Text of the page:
Notice the detail on the landing of the far side.  The pontoon bridges reach Virginia on a spit of land sticking out from the shore.

And look to the left of that at the houses on the distant bank.

Follow the bridge piers across.  The last one, actually on the Virginia shore, appears to have walls on the superstructure.  There are two, maybe three, structures where the old bridge ran through.  I can feel the warmth of the fireplace in that house in the lower center, even through 150 years.

An Edwin Forbes drawing depicting the scene on October 27, 1862, looks at first glance to be a pencil version of the Gardner photo.

But, Forbes shows only one pontoon bridge in place.  So, does this validate the time of Gardner’s photo or not?

There there are more photos of Berlin’s pontoon bridges, or I should say bridge, to consider.  One copy at the Library of Congress collection is from a book of illustrations.  The photo was taken looking from Virginia back to Maryland.  While crisp, I’m not fond of that view, as it does not show the working details I love to pick up.  Instead I like this one from nearly the same angle:

This is the messy “business” side that I like to examine.  Movement going on to the left.  Good close up of the pontoon bridge landing.  Likely someone will chime in to say the mounted guy on the right is one of Gardner’s assistants.   The only down side is the resolution is not sufficient to allow picking off details on the far shore.   But this is the “spit” of land seen in the first photo above.  But again, just one pontoon bridge.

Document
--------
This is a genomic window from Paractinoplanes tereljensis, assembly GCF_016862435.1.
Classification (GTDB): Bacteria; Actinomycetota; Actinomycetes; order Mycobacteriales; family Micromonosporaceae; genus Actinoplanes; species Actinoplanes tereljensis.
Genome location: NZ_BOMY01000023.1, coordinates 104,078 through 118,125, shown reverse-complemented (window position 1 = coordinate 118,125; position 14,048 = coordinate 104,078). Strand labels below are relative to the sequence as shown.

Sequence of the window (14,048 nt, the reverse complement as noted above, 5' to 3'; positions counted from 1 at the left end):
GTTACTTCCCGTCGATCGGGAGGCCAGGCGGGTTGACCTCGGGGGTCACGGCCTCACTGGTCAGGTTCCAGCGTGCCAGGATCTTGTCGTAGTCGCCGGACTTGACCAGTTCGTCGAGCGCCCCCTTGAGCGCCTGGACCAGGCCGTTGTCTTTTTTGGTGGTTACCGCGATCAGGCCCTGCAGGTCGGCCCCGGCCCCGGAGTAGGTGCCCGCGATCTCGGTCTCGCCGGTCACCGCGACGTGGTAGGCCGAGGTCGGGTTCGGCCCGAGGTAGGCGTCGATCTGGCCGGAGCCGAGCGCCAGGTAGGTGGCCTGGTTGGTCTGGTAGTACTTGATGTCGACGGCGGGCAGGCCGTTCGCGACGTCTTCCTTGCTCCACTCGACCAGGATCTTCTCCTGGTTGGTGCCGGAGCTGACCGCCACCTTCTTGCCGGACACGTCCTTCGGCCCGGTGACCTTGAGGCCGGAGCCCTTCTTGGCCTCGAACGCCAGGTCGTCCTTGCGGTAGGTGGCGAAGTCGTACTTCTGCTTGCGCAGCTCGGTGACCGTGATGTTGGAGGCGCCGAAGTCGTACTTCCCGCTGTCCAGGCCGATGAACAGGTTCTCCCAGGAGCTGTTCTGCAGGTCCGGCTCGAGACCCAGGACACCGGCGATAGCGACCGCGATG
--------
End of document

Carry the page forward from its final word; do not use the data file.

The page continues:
And another view from the Virginia shore:

Remember the houses referenced above?  Those structures match right up to the outer wings.  No comfy fire going in the house though.  And there’s the bridge pier with “walls” right at the end of the old bridge abutment.  But again, just one pontoon bridge.  Let’s look closer.

Follow up from the two individuals standing at the old bridge abutment/pier.  Look to the Maryland shore.  There is a tall tree on the river side of the towpath, with brush between there and the single pontoon bridge.  Where the second bridge should be, there are a couple of box shaped items laying on the bank.